Saturday, 18 July 2015

Raglan prep - stuff to be made for others

The first item has come off my list, allowing that two weeks before the event is a little early to be making the baked good bribery items.

Last year seemed to be a blanket year for the bumps of my acquaintance, while this year cardigan patterns have caught my eye. I've one more pattern I'd like to make up, but alas, I have a shortage of bumps. This one though, will be given to a mini someone at Raglan, and is sized for wear-ability over the winter.

The pattern is Baby Sophisticate, and is made primarily with Drops fabel. I actually ran short of yarn for the collar, and made up the difference with a Lidl purchased solid colour, which I'm actually delighted I did; the different colour really makes the collar pop.

The second item I needed to complete was a piece of Viking wire weave jewellery for a barter exchange.

This is made in a double weave with 0.4mm silver plated wire, which my fingers greatly objected to at first. It's a wonder I try any delicate work at all sometimes, so determined are my hands to refuse to work with it.

The necklace is shortish, being made to sit just below the gap in the clavicular notches when worn.

And because this is very worth mentioning, this is the first time I've managed to successfully manufacture my own end caps! Ok, sure, they're not absolutely perfect, but they look solid, rather than the gap-y monstrosities of my previous attempts. It's almost like I had a class in this stuff coming up or something... 

Sunday, 12 July 2015

Raglan Prep - first post of...many

Raglan preparation this year breaks down into three categories:

  • Stuff to be made for other people
  • Stuff to be prepared for classes
  • Stuff for myself
Though that last one tends to be endless and is subject to heavy prioritisation. Things... are not going well, not least because leaving component parts in other peoples houses does not lead to progress. But there's time yet!*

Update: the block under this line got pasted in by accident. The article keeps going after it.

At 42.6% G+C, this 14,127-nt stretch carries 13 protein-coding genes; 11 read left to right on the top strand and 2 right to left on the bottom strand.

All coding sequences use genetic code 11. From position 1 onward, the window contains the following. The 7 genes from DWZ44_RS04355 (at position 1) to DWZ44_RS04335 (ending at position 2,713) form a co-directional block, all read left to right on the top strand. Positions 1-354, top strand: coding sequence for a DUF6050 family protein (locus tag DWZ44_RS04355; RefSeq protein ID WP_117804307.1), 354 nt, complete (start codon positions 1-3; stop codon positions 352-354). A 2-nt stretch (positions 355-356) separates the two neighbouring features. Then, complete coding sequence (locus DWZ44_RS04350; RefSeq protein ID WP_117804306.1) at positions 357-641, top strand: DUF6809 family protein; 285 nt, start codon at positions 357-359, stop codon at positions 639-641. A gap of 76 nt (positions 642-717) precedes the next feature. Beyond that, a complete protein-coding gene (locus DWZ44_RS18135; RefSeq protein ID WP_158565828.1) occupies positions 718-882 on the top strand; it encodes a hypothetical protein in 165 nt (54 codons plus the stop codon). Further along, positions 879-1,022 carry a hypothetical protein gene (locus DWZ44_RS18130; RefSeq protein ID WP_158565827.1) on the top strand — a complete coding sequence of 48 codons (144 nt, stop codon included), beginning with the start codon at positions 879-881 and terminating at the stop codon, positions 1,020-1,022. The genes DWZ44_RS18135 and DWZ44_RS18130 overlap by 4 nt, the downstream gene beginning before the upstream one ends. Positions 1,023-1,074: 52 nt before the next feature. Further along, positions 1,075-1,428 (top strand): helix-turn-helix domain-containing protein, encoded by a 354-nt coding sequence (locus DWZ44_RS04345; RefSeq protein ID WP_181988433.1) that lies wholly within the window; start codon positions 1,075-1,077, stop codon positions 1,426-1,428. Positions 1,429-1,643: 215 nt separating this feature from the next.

So far I've been cutting out multiple hat patterns so I can have several "and here's one I made earlier" stages available for construction demonstration at my class.The trick with these will be to assemble them with as little handling as possible, so the fabrics don't disintegrate along the edges in the time between now and the event.

On the knitting front, the first of the gift items has been delivered, a little socky purse that I actually developed the pattern for myself.

They were made from the same yarn (malabrigo, my favourite) and to go to the same recipient of the Aragorn socks I made earlier this year, and which even came to a Professor Elemental show with me.
* Famous last words

Monday, 6 July 2015

Essential kit

Trying to buy a new car and get all the paperwork lined up so I don't miss out on a holiday with friends is a rather stressful experience. How and ever, it's all sorted out now, and while I melt with relief, I've had a chance to catch up on a few things.

Firstly, to go with the long awaited red dress (which no, isn't quite finished yet), I needed a new apron! My current apron, being cut from the same red linen, simply wouldn't do.

So I came across some green fabric, I believe a linen-cotton mix, and decided to use that to make up my new apron. I had the pictures taken wearing the new over the old, so I could compare for length. The green was actually cut from an unfinished project, and I had concerns that it would be too short, but it actually comes out just nicely. It's desperately in need of an iron though, those crease you can see in the front are from the old darts that were sewn into it. The hems are sewn with cotton thread, and I used the same thread to make up a couple of fingerloops braids for the closure.

You see, this apron has a little more history than my other projects. The unfinished project that donated the fabric was a dress I made for my mother, that was so close to being finished that when I first came across it a couple of years ago, after she'd passed, I was racked with guilt over how little I had left to do. But when I found it again recently, I thought it would be much better for the fabric to be used in a way to honour her.

The apron in Italian renaissance garb is an essential piece of equipment. Even in the portraits of noble ladies, a piece of embroidered and lace worked heirloom hangs from their waists, alongside the jewels and other accessories. And for the working woman, I don't think I've seen a picture yet where an apron was absent. So with the red apron for the black dress and the green for the very-soon-to-be-finished red dress, it'll be an item that comes with me to every event. So even though she's not around any more, she'll be with me at each occasion.